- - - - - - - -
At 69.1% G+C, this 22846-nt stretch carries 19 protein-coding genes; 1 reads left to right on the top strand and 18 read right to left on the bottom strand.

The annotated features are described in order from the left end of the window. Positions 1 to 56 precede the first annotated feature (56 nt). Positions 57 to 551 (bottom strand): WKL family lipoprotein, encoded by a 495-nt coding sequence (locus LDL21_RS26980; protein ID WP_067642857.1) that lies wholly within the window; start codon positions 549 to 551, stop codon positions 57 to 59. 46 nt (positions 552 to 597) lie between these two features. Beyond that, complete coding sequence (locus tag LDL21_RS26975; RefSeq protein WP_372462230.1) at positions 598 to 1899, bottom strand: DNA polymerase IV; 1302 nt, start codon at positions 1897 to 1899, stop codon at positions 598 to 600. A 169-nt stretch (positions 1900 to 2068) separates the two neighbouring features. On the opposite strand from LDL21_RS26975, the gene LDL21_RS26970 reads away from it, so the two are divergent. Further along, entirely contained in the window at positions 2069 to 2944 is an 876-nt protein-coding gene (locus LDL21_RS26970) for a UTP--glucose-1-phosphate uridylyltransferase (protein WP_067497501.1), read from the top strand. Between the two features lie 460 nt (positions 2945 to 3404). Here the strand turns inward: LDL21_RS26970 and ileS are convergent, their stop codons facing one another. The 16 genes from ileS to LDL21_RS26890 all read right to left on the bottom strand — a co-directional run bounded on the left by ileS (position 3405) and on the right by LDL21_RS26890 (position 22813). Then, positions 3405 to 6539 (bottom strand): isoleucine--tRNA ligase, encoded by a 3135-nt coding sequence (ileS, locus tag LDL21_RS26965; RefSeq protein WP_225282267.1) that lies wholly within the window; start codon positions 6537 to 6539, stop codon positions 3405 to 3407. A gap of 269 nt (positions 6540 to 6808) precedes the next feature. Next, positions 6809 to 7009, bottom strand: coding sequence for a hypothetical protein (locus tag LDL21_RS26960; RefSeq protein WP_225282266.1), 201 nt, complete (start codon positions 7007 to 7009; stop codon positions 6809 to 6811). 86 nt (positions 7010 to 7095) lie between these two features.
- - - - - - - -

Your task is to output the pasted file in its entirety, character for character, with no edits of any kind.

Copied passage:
At 69.1% G+C, this 22846-nt stretch carries 19 protein-coding genes; 1 reads left to right on the top strand and 18 read right to left on the bottom strand.

The annotated features are described in order from the left end of the window. Positions 1 to 56 precede the first annotated feature (56 nt). Positions 57 to 551 (bottom strand): WKL family lipoprotein, encoded by a 495-nt coding sequence (locus LDL21_RS26980; protein ID WP_067642857.1) that lies wholly within the window; start codon positions 549 to 551, stop codon positions 57 to 59. 46 nt (positions 552 to 597) lie between these two features. Beyond that, complete coding sequence (locus tag LDL21_RS26975; RefSeq protein WP_372462230.1) at positions 598 to 1899, bottom strand: DNA polymerase IV; 1302 nt, start codon at positions 1897 to 1899, stop codon at positions 598 to 600. A 169-nt stretch (positions 1900 to 2068) separates the two neighbouring features. On the opposite strand from LDL21_RS26975, the gene LDL21_RS26970 reads away from it, so the two are divergent. Further along, entirely contained in the window at positions 2069 to 2944 is an 876-nt protein-coding gene (locus LDL21_RS26970) for a UTP--glucose-1-phosphate uridylyltransferase (protein WP_067497501.1), read from the top strand. Between the two features lie 460 nt (positions 2945 to 3404). Here the strand turns inward: LDL21_RS26970 and ileS are convergent, their stop codons facing one another. The 16 genes from ileS to LDL21_RS26890 all read right to left on the bottom strand — a co-directional run bounded on the left by ileS (position 3405) and on the right by LDL21_RS26890 (position 22813). Then, positions 3405 to 6539 (bottom strand): isoleucine--tRNA ligase, encoded by a 3135-nt coding sequence (ileS, locus tag LDL21_RS26965; RefSeq protein WP_225282267.1) that lies wholly within the window; start codon positions 6537 to 6539, stop codon positions 3405 to 3407. A gap of 269 nt (positions 6540 to 6808) precedes the next feature. Next, positions 6809 to 7009, bottom strand: coding sequence for a hypothetical protein (locus tag LDL21_RS26960; RefSeq protein WP_225282266.1), 201 nt, complete (start codon positions 7007 to 7009; stop codon positions 6809 to 6811). 86 nt (positions 7010 to 7095) lie between these two features.